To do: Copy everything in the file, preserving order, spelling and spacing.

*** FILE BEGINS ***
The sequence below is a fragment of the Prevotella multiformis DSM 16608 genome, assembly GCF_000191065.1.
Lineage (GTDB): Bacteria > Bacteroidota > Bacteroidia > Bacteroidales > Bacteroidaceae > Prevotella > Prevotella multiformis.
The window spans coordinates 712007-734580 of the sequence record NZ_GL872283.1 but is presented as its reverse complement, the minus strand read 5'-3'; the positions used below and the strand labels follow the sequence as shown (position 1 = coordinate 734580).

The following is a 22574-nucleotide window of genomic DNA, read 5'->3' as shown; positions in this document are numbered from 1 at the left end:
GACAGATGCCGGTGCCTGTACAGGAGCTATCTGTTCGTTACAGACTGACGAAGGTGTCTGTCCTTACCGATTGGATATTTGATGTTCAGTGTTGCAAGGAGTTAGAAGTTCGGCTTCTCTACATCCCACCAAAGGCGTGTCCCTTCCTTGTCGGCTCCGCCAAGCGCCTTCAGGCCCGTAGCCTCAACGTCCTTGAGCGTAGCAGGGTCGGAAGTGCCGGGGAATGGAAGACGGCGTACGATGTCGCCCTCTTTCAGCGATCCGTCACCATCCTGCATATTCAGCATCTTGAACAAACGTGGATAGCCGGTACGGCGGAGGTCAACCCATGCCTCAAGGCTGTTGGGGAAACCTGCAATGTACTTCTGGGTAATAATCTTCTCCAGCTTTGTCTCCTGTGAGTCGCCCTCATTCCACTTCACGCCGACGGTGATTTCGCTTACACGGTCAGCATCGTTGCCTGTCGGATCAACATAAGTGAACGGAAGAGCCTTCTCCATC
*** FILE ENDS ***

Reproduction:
The sequence below is a fragment of the Prevotella multiformis DSM 16608 genome, assembly GCF_000191065.1.
Lineage (GTDB): Bacteria > Bacteroidota > Bacteroidia > Bacteroidales > Bacteroidaceae > Prevotella > Prevotella multiformis.
The window spans coordinates 712007-734580 of the sequence record NZ_GL872283.1 but is presented as its reverse complement, the minus strand read 5'-3'; the positions used below and the strand labels follow the sequence as shown (position 1 = coordinate 734580).

The following is a 22574-nucleotide window of genomic DNA, read 5'->3' as shown; positions in this document are numbered from 1 at the left end:
GACAGATGCCGGTGCCTGTACAGGAGCTATCTGTTCGTTACAGACTGACGAAGGTGTCTGTCCTTACCGATTGGATATTTGATGTTCAGTGTTGCAAGGAGTTAGAAGTTCGGCTTCTCTACATCCCACCAAAGGCGTGTCCCTTCCTTGTCGGCTCCGCCAAGCGCCTTCAGGCCCGTAGCCTCAACGTCCTTGAGCGTAGCAGGGTCGGAAGTGCCGGGGAATGGAAGACGGCGTACGATGTCGCCCTCTTTCAGCGATCCGTCACCATCCTGCATATTCAGCATCTTGAACAAACGTGGATAGCCGGTACGGCGGAGGTCAACCCATGCCTCAAGGCTGTTGGGGAAACCTGCAATGTACTTCTGGGTAATAATCTTCTCCAGCTTTGTCTCCTGTGAGTCGCCCTCATTCCACTTCACGCCGACGGTGATTTCGCTTACACGGTCAGCATCGTTGCCTGTCGGATCAACATAAGTGAACGGAAGAGCCTTCTCCATC